The LEDs simply light up when you hold one of the buttons down, so that you know the electronics circuit is actually working.
Step 9: Build the electronics armature
The housing for the electronics is often the trickiest part of any electronics project — and one which is usually overlooked.
The first thing I did was built out an armature for all of the electronics. This took a few iterations, some cardboard prototyping, but eventually I nailed it.
The essential components are:
1. the batteries — these have to be easily accessible so they can be recharged.
2. the Raspberry Pi — this is buried in there, but I do wa
nt to be able to sometimes pull the SD card
3. a 12V-powered USB hub that powers a wireless keyboard, the WiFi dongle and a small USB drive where the images will be stored. The little USB drive is also something I want to have access to.
4. The GPIO and the various tethered electronics coming out the back
5. Video monitor (this will end up being attached to the face) and can be detached from the rest of components in the armature.
6. Lots of cables
I wish I had better documentation of this step, since it was critical, but hopefully you get the idea. I secure the batteries with velcro. Everything else is held in by various blocks of wood. You’ll see a nice photo at the end of the Instructable.
Step 10: Lasercut the Panels A
Based on the dimensions of the electronics armature, I came up with a second armature, which is the exoskeleton of SelfiesBot.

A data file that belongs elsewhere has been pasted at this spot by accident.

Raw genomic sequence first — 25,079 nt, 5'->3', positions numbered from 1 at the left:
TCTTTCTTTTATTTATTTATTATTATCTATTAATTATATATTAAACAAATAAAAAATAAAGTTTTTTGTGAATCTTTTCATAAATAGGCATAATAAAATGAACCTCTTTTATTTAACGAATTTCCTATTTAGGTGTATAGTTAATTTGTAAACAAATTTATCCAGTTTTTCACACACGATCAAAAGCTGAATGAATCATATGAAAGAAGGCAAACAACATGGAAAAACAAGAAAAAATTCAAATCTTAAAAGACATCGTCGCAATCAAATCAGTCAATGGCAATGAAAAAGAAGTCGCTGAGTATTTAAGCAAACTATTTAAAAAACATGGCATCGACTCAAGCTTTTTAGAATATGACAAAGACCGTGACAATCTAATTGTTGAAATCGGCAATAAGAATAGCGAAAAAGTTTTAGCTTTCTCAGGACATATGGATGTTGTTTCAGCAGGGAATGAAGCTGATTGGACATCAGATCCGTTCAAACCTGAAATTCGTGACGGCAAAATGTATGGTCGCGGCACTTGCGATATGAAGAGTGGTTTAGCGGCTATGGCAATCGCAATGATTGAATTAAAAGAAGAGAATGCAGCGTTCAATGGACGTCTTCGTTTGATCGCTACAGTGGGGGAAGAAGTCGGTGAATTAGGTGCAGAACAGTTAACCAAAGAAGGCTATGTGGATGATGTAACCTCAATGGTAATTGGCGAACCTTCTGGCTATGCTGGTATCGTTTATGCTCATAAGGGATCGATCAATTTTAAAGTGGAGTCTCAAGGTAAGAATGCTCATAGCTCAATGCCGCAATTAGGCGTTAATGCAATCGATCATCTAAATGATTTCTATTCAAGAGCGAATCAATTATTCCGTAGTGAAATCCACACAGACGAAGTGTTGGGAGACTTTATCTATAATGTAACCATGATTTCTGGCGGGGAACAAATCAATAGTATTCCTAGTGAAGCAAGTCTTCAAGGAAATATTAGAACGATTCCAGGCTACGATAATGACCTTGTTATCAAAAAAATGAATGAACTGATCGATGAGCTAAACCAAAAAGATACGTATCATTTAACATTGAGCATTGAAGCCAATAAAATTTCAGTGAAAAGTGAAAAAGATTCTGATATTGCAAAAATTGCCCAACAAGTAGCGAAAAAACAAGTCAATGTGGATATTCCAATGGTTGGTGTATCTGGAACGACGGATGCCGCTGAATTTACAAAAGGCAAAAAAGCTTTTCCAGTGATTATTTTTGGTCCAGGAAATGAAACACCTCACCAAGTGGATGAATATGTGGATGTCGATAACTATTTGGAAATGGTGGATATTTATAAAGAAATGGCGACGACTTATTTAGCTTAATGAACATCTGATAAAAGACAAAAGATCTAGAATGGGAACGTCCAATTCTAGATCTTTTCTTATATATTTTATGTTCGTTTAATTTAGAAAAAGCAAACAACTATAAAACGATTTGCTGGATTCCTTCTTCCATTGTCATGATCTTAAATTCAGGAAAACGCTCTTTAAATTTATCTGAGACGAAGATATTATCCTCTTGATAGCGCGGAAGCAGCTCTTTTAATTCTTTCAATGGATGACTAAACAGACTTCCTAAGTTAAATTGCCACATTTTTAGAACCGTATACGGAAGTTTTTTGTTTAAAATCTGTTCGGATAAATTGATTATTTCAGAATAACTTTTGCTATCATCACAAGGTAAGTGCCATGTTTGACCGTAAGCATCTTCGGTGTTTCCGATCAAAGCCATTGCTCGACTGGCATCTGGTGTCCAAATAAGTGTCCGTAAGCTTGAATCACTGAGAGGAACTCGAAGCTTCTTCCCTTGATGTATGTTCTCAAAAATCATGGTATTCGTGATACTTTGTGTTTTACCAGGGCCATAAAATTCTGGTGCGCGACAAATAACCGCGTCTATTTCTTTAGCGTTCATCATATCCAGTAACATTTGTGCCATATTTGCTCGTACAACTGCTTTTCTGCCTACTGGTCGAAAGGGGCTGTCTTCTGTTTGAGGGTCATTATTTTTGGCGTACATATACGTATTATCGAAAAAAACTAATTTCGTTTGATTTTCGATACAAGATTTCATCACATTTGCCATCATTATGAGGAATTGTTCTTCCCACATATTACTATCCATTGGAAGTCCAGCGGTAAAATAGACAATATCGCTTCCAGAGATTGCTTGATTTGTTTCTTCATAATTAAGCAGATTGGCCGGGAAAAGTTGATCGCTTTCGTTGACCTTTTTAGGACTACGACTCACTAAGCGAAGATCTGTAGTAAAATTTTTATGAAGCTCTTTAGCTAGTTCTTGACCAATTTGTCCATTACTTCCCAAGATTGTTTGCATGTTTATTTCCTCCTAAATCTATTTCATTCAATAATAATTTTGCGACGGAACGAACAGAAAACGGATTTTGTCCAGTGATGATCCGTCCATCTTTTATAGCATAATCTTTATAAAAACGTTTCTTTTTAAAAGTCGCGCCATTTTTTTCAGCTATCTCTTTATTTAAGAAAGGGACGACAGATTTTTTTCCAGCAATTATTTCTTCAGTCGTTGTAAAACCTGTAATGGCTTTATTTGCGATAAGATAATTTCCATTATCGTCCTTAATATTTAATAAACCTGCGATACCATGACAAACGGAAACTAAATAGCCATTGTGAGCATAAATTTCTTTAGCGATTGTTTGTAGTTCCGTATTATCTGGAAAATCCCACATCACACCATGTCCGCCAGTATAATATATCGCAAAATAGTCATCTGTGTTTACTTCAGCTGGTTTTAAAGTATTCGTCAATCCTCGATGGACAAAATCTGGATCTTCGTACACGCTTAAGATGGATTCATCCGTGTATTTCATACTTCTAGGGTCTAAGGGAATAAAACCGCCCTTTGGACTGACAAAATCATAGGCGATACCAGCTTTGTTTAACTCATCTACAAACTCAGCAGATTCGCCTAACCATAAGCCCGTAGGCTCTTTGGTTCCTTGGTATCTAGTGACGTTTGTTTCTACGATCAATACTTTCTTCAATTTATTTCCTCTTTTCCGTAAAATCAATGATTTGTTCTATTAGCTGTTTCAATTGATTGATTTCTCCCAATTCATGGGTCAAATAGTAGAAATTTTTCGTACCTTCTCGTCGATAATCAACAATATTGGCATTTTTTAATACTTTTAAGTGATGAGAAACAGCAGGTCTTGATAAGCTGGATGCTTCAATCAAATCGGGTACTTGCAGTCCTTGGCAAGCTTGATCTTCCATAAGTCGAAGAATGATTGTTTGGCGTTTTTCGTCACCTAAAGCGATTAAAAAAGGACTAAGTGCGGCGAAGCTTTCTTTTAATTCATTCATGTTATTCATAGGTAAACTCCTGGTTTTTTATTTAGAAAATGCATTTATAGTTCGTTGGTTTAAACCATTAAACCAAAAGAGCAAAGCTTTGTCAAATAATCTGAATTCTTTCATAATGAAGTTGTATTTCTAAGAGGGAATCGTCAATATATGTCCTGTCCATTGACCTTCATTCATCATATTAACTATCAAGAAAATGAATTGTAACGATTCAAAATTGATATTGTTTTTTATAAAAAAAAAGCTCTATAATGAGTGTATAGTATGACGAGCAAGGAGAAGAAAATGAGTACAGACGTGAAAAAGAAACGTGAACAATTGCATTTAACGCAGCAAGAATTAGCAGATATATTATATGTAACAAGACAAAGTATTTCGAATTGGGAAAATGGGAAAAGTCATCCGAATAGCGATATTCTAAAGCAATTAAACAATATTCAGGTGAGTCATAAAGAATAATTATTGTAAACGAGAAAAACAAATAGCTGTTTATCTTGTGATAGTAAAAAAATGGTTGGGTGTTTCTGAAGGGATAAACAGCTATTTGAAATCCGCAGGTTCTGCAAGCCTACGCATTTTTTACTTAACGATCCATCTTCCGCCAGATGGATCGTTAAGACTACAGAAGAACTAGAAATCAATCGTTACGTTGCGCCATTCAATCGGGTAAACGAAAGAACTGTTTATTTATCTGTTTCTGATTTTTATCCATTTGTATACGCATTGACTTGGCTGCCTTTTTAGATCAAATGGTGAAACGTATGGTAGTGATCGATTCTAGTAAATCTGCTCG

The electronics armature nestles into this one and can be completely removed to work/fix the electronics.
We will later attach the exterior panels to this armature.
Step 11: Armature Assembly
Using a brad nail gun, I fastened together the exoskelton armature.
Even without a jig, it ends up being fairly square, at lea
st good enough to hold the exterior panels.
Step 12: Paint the exterior panels a light gray
I used 1/8″ birch ply for the exterior faces of SelfiesBot.
I was a lot easier to paint one big panel than hand-painting many smaller ones, so I painted a gray color before laser-cutting the panel pieces I used 1 coat of primer and 2 coats of low-VOC latex paint.
I also created a base for SelfiesBot, which was a 3/8″ piece of wood. I first laser-cut this and then painted this at the same time as the 1/8″ wood.
Step 13: Attach bottom plate to armature
I used a couple brad nails to properly tack the armature in place. Then, I attached the bottom plate to the built armature with several screws from the bottom.
Step 14: Cardboard Prototype Panels
I spent loads of time on this step. The back plate needed to fit the electronics: the buttons, two LEDs, and more. Laser-cutting cardboard w
as fast and cheap, so hours of iteration were-well worth it.
Step 15: Lasercut Panels
Based on the cardboard protoypes, I lasercut the panels. Since they were painted before cutting, I had to be super-careful to get the cuts right.
Step 16: Clean edges on the belt sander
The edges were burnt, as always with a laser-cutter. I eventually painted these white, but I needed to reduce the burn marks, so I cleaned the ed
ges with a belt sander. You can sand these by hand if you don’t have this tool in your shop.
For more detail: SelfiesBot — Twitterbot that takes Selfies using Rapsberry Pi